Saturday, January 14, 2012

Questions that Either Have Been, or Might Some Day be Asked of Me (What Less Wordy Blogs Might Call "FAQ")

Q: So, wait. What's steampunk?

A: The boring question first! Awesome. Steampunk is a genre and subculture based on the idea of alternate history and science fiction, based in a 19th century setting or aesthetic. There's a lot more to it than that, but yeah, that's a lot of it.

Q: So what exactly is a Steampunk Emma Goldman?

A: My character is based on the idea that at some point during her life, Emma Goldman acquired the ability to time-travel. Don't think about it too hard. All you really need to know is that she runs around throughout time and space participating in revolutions, and that she also sometimes makes posts here about political activists of the 19th century whom she feels are worthy of your attention and/or admiration.

Q: Who is Emma Goldman?

A: An excellent question! Emma Goldman was an anarchist during the late 19th and early 20th century. She kicked epic amounts of ass. Want to learn more? Start here!

Q: So are you some type of crazy person who thinks she's, like, Emma Goldman reincarnated?

A: Not at all. I'm some type of crazy person who thinks Emma Goldman was an amazing person who deserves more attention than I think she usually gets, and who I think could be a valuable source of inspiration to activists and aspiring activists in the present day.

Q: Are you an anarchist?

A: At this point, I'm going to say no, but I greatly admire a lot of historical and modern anarchists, and I think that anarchism is a really wonderful philosophy. I think it adds something very important to the political conversation, even if I don't entirely agree with it. It's possible that one day I will come to consider myself an anarchist, but right now, I don't.

Q: What are your politics, then?

A: Honestly, I'm not sure right now. I'm about 80% ready to declare myself an anarchist, though I've been a left-wing progressive for most of my life. I'd say I'm at the stage where I'm comfortable admitting I haven't figured it out yet, but I'm doing a lot of thinking on the subject.

Q: So, how did this become a thing for you?

A: Two ways, really. First, I was getting sick of the way the steampunk subculture, (in which I have been an active participant since about 2006) tended to be apolitical. I saw a lot of admiration for artists and scientists of the past, but none for activists. I figured people with an interest in history were in a great position to talk about politics, so when all the Scott Walker drama in Wisconsin was heating up, I decided to stage a Steampunk Pro-Union Rally to talk about the history and present status of organized labor. And it was amazing. It happened that I decided to dress up as Emma Goldman for the event, and people loved that, so I continued doing so at steampunk events as way of politicizing things. Then when I started participating in Occupy Wall Street, I realized that the real world of politics needed a little Emma Goldman too, and did a few performances in Zuccotti Park.

Q: Is what you do political performance art?

A: Uh, yes, yes it is. Gosh, I'm pretentious, aren't I?

Q: Would you find it awesome if other people started dressing up as political activists of the 19th century at steampunk events?

A: Yes. Yes I would, thank you for asking. As it happens, I can personally attest to a Steampunk Voltairine de Cleyre, and a Steampunk Subcomandante Marcos, and I'd love to see more.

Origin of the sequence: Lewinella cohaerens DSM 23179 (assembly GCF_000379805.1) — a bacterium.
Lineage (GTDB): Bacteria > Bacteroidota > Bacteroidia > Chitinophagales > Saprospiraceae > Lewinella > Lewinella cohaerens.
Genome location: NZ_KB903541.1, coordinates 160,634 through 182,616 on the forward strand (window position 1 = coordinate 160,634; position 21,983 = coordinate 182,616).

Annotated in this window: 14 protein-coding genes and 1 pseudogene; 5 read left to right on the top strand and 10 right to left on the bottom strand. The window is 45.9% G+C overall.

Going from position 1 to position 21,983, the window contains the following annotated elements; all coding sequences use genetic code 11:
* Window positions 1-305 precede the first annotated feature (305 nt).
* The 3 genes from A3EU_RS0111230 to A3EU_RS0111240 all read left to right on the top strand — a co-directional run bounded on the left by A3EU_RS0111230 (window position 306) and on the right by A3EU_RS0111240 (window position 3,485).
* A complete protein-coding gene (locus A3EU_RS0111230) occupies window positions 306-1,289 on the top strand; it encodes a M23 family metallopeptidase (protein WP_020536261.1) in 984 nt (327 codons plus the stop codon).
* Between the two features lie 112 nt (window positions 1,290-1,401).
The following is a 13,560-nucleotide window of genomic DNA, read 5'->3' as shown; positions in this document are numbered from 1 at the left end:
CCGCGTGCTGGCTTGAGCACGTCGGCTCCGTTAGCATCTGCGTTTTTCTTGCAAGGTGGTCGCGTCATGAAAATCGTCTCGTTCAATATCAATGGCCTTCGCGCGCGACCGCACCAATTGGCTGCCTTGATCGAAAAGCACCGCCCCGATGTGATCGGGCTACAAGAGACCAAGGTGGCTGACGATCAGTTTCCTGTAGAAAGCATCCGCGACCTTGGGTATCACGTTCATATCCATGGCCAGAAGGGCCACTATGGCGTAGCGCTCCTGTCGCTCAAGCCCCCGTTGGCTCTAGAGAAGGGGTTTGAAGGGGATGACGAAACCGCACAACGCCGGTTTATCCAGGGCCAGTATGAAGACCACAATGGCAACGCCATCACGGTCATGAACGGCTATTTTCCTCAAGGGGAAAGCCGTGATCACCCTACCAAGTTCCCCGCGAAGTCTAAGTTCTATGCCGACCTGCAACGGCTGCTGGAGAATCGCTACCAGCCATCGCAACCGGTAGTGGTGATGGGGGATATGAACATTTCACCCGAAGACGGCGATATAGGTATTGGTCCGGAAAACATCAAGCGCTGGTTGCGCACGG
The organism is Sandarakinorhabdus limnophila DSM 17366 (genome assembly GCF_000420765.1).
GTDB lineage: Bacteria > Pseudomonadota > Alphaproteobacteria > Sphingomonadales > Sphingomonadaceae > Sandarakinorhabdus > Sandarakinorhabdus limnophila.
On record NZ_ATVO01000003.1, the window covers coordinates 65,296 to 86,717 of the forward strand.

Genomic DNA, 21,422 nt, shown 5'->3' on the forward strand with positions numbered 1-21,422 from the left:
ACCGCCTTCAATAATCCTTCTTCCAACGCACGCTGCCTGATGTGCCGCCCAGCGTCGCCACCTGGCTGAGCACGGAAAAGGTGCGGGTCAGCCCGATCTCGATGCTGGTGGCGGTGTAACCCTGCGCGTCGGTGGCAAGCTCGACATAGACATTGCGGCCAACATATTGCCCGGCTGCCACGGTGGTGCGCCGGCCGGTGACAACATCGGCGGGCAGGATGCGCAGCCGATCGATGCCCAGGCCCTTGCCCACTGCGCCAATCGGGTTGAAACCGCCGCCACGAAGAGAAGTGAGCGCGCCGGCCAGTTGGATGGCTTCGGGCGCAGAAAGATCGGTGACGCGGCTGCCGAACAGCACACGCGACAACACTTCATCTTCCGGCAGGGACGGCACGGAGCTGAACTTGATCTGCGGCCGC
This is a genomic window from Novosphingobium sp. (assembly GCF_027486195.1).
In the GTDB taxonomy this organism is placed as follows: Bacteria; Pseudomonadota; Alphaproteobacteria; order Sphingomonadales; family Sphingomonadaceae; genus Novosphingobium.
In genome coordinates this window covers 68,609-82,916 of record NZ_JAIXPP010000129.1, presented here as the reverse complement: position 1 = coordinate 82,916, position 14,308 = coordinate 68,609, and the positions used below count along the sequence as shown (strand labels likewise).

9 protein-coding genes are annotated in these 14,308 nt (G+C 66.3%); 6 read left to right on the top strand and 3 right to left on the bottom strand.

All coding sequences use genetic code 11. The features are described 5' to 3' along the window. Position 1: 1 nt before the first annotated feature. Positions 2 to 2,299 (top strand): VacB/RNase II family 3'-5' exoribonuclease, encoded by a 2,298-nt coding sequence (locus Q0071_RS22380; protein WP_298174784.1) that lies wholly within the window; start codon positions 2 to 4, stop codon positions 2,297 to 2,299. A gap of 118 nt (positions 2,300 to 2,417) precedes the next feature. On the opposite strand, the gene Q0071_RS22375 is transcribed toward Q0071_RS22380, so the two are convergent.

Q: Why do you perform in sparkly red lipstick?

A: The red is for Red Emma, the sparkles are because Emma believed in everyone's right to beautiful, radiant things, and also it looks awesome.

Q: What's that thing you wear on your arm?

A: That's my time-travel device! I call it the Means of Production. I seized it, you see. For the people.

Q: What about this blog...are all the people you write about anarchists?

A: Not at all. Many of them are, but the only thing that they all have in common is that I find them politically admirable in some way, and that they lived at least part of their lives in the 19th century.

Q: I have a really good idea for someone you should write about!

A: That wasn't a question, but yay! If you suggest them to me, it is very possible that I will write about them. It is also possible that I was already planning to do so, but your suggestion may spur me into action.

Q: Where can I go for updates about Steampunk Emma Goldman's performances, as well as blog updates and other random links and thoughts about politics and history?

A: It sounds like you're looking for the Steampunk Emma Goldman Facebook Page! Like the page, and you will get all sorts of fun things.

Q: I know that Emma Goldman has been spotted in various time periods and locations. She seems to look different now than she did during what is generally thought of as her natural lifetime. Tell the truth. Is Steampunk Emma Goldman a Time Lord?

A: As an anarchist, who abhors hierarchy of any kind, Steampunk Emma Goldman prefers the term "Time Comrade."

Q:I had a question, and you didn't answer it!

A: Sorry! Put it in the comments and I will edit this post to include it.

2 comments:

  1. Steampunk Emma Goldman: Awesome idea! I love this, and nice FAQ!

    Just one note: I've always thought of Goldman as an marxist, not an anarchist (although very close to the very subtle dividing line of the two closely related ideologies)

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    1. Thanks for your comment! You're absolutely correct that Emma (sorry, "I") could definitely be identified as an anarcho-communist. But as you say, the line dividing Marxism and anarchism is fuzzy, and I'd say much of Emma's work emphasized the overlap between the two ideologies. Still, she identified herself most strongly as an anarchist, so that is how I have chosen to portray her.

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